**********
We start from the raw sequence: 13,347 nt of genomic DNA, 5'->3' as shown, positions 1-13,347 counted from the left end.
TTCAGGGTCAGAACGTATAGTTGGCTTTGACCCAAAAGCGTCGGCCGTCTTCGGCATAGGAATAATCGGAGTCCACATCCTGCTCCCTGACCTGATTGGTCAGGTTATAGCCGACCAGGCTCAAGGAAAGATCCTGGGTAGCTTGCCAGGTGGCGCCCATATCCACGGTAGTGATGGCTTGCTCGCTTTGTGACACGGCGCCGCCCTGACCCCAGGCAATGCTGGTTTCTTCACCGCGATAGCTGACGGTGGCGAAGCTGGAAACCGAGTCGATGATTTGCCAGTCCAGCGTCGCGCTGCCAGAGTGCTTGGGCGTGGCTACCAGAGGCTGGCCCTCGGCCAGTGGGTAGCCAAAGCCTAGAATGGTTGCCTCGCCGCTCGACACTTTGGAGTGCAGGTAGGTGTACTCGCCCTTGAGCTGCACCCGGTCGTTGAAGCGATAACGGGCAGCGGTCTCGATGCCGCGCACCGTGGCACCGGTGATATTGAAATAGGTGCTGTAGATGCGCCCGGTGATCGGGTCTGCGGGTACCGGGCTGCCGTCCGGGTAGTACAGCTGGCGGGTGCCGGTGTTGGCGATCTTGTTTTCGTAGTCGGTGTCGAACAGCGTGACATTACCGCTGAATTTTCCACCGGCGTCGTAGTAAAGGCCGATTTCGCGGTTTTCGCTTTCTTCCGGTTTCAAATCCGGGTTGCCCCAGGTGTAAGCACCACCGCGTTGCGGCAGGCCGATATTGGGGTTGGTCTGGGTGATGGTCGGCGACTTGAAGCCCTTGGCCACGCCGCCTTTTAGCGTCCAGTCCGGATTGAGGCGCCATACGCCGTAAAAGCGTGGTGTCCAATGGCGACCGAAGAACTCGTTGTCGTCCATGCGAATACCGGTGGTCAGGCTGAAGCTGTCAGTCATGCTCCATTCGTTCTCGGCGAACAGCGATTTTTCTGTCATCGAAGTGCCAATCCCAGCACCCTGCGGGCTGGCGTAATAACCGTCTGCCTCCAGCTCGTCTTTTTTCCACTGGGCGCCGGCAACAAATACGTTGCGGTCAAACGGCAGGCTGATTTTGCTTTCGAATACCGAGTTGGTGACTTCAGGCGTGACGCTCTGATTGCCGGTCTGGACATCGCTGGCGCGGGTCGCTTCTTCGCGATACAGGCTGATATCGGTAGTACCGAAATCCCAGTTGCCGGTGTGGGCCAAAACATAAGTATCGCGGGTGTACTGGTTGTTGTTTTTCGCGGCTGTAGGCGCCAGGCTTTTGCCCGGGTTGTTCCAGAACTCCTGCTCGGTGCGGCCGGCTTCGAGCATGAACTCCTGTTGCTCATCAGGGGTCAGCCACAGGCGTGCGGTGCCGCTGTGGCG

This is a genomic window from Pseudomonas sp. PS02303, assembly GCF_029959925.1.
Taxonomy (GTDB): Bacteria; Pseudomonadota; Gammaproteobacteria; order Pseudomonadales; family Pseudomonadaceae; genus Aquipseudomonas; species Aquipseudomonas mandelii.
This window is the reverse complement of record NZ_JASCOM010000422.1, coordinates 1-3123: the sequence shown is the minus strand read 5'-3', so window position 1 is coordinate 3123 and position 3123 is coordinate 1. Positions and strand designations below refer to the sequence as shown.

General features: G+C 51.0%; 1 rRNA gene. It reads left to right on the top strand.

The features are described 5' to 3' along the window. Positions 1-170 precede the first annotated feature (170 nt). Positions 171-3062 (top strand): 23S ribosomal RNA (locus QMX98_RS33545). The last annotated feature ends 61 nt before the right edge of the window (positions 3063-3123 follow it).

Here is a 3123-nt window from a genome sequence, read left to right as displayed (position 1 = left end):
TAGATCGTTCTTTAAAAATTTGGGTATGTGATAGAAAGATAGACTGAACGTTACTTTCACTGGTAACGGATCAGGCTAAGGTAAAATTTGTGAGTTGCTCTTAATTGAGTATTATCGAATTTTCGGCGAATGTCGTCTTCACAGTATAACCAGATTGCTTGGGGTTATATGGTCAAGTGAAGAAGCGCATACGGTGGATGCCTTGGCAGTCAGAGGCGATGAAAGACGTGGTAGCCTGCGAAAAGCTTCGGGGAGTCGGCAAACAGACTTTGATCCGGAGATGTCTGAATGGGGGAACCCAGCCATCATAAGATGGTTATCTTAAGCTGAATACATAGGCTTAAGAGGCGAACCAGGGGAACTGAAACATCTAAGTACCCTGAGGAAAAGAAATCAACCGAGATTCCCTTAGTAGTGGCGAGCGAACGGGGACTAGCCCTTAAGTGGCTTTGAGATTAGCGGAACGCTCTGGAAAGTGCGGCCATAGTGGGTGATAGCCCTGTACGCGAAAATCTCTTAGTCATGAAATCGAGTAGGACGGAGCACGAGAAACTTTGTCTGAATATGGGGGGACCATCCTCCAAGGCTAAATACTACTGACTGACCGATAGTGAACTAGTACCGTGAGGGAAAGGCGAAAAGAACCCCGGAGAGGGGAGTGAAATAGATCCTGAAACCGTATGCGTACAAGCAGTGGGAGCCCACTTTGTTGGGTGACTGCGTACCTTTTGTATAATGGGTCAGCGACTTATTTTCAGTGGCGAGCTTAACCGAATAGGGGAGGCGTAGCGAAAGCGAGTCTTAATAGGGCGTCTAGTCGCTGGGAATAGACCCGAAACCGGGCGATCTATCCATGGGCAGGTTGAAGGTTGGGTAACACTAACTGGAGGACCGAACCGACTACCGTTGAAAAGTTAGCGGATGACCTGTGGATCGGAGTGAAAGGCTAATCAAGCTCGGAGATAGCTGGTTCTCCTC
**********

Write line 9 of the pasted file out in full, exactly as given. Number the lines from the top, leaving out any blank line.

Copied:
TAGATCGTTCTTTAAAAATTTGGGTATGTGATAGAAAGATAGACTGAACGTTACTTTCACTGGTAACGGATCAGGCTAAGGTAAAATTTGTGAGTTGCTCTTAATTGAGTATTATCGAATTTTCGGCGAATGTCGTCTTCACAGTATAACCAGATTGCTTGGGGTTATATGGTCAAGTGAAGAAGCGCATACGGTGGATGCCTTGGCAGTCAGAGGCGATGAAAGACGTGGTAGCCTGCGAAAAGCTTCGGGGAGTCGGCAAACAGACTTTGATCCGGAGATGTCTGAATGGGGGAACCCAGCCATCATAAGATGGTTATCTTAAGCTGAATACATAGGCTTAAGAGGCGAACCAGGGGAACTGAAACATCTAAGTACCCTGAGGAAAAGAAATCAACCGAGATTCCCTTAGTAGTGGCGAGCGAACGGGGACTAGCCCTTAAGTGGCTTTGAGATTAGCGGAACGCTCTGGAAAGTGCGGCCATAGTGGGTGATAGCCCTGTACGCGAAAATCTCTTAGTCATGAAATCGAGTAGGACGGAGCACGAGAAACTTTGTCTGAATATGGGGGGACCATCCTCCAAGGCTAAATACTACTGACTGACCGATAGTGAACTAGTACCGTGAGGGAAAGGCGAAAAGAACCCCGGAGAGGGGAGTGAAATAGATCCTGAAACCGTATGCGTACAAGCAGTGGGAGCCCACTTTGTTGGGTGACTGCGTACCTTTTGTATAATGGGTCAGCGACTTATTTTCAGTGGCGAGCTTAACCGAATAGGGGAGGCGTAGCGAAAGCGAGTCTTAATAGGGCGTCTAGTCGCTGGGAATAGACCCGAAACCGGGCGATCTATCCATGGGCAGGTTGAAGGTTGGGTAACACTAACTGGAGGACCGAACCGACTACCGTTGAAAAGTTAGCGGATGACCTGTGGATCGGAGTGAAAGGCTAATCAAGCTCGGAGATAGCTGGTTCTCCTC